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Our website uses a system where the username is the user's email address. We have a function which permits the user to change his email.

What is the best way to go about this?

  • Send an email only to the new email address just to confirm the change.
  • Send an email to both the new and the old email addresses for confirmation.
  • Send an email to the new address, asking the user to click a button for activation.
  • I'm open to any different suggestions as well.

I'm concerned about functionality, security and usability. There could be some problems with activation; for example, activating an email address that has been created between the change request and the changed email activation would certainly cause some problems. I'm probably forgetting other corner cases...

2 Answers 2

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The most common way is to:

  1. Ask the user to enter her password before changing e-mail (even if she is currently logged in): this will help to avoid stealing of the account if user has forgotten to logout or somebody simply got user's cookies or something like this.

  2. Send an activation link to the new address and don't switch e-mails until the new one will be activated: this will ensure that user has entered the correct e-mail address she has access to.

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    Instead of step 2, you can make the change but send a notification to the previous email address with link provide to undo/reset the action if required. This removes a barrier for the majority of use cases (genuine change of email, not malicious).
    – Fractional
    Jun 6, 2014 at 13:33
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    @RedSirius but you will not be sure the new e-mail is valid in that case, and what if there is a typo in the e-mail address? Jun 6, 2014 at 14:08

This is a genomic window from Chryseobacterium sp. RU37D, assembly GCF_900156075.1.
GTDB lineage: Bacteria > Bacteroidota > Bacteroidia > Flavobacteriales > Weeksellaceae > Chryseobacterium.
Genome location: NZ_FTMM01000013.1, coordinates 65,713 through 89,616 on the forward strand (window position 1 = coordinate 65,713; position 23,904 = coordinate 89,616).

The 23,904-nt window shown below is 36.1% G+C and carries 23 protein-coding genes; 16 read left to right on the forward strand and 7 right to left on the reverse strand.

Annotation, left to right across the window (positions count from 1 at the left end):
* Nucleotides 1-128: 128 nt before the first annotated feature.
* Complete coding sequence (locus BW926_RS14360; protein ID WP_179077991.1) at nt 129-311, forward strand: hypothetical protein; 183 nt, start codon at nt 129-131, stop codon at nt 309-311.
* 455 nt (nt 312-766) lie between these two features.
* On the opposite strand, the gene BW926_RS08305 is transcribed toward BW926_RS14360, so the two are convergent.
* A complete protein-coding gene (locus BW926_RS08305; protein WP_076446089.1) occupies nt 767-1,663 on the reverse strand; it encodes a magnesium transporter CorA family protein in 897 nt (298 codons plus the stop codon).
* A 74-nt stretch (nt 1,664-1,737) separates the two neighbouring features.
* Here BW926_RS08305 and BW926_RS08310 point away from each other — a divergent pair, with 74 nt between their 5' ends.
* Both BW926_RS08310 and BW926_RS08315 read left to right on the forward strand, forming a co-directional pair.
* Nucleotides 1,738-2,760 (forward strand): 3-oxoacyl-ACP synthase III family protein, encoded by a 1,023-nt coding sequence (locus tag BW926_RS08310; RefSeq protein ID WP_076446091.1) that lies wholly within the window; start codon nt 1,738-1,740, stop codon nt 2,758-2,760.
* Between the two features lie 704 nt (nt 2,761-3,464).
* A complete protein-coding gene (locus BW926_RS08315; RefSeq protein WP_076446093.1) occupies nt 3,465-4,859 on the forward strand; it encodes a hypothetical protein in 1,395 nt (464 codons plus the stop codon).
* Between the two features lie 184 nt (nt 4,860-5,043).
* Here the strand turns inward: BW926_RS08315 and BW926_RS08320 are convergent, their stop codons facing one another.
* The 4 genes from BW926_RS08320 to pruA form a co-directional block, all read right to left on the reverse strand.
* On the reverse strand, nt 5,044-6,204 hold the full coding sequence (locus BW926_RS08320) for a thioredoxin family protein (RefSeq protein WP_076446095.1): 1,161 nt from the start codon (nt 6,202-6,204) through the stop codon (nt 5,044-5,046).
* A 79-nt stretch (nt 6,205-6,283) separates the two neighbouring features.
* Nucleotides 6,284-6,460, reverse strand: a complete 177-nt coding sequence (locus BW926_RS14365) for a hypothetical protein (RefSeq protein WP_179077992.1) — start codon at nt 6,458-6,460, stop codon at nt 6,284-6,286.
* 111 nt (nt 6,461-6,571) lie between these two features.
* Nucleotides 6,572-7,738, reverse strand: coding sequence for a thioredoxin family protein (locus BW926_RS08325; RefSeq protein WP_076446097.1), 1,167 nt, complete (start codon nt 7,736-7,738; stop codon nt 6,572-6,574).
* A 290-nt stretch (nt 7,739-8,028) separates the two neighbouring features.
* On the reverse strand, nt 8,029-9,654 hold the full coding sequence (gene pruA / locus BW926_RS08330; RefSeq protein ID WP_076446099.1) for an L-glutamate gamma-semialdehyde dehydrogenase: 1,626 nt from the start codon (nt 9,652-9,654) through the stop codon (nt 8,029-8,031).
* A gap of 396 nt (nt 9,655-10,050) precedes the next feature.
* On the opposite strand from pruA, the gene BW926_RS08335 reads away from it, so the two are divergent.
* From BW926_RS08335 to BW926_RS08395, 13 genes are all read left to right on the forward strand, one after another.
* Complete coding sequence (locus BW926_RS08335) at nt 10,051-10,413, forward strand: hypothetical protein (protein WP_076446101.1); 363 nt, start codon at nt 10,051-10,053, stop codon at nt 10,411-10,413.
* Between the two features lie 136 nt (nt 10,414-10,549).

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    You can still send a notification to the new address, just not require the activation step :)
    – Fractional
    Jun 6, 2014 at 15:09
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    @RedSirius What if the user is changing the email address because their old one has been hijacked?
    – dmur
    Jun 17, 2016 at 7:54
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    @PirateApp Could you please rephrase your thought process? I am a little bit confused. Why would the attacker not be able to login even if the new email address is owned by the attacker? You say: Ask for old password (to activate email change) > Enter new email > Send confirmation link to new email > Receiver clicks on the activation link in the new email > Now user has to log in again (implying that the old session was destroyed). How does this protect agains attacker if the attacker knows the old password and changes the email? It doesn't.
    – vaid
    Jul 25, 2020 at 12:01
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In my opinion these steps should be secure and user friendly enough:

  1. Ask for password confirmation in the form to prevent other people to change the email address when someone forgot to logout.
  2. Send an email to the old email address to let the user know that is has been changed and offer the possibility to prevent or revert the change.
  3. Send an email to the new email address to verify the email address.
  4. When the user verifies the new email address, change the old email address to the new one but keep the old one in case it needs to be reverted. To check if the old email address is actually the previous one you should save it somewhere.
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  • how does this work if your user used Facebook to login on your website and doesnt have a password?
    – PirateApp
    Nov 4, 2021 at 8:40
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    Good question, I would say that the user should confirm the change with their new email address and the user should still get a warning on their old email address and be able to revert te change I think. Do you have other suggestions? @PirateApp
    – Baspa
    Nov 4, 2021 at 9:30
  • the same point is applicable to the socially logged in user as well no? what if you are logged in and away from your workstation and someone else tries updating your email. in the case of normal login, you would ask for a password, what will you do here?
    – PirateApp
    Nov 4, 2021 at 10:54

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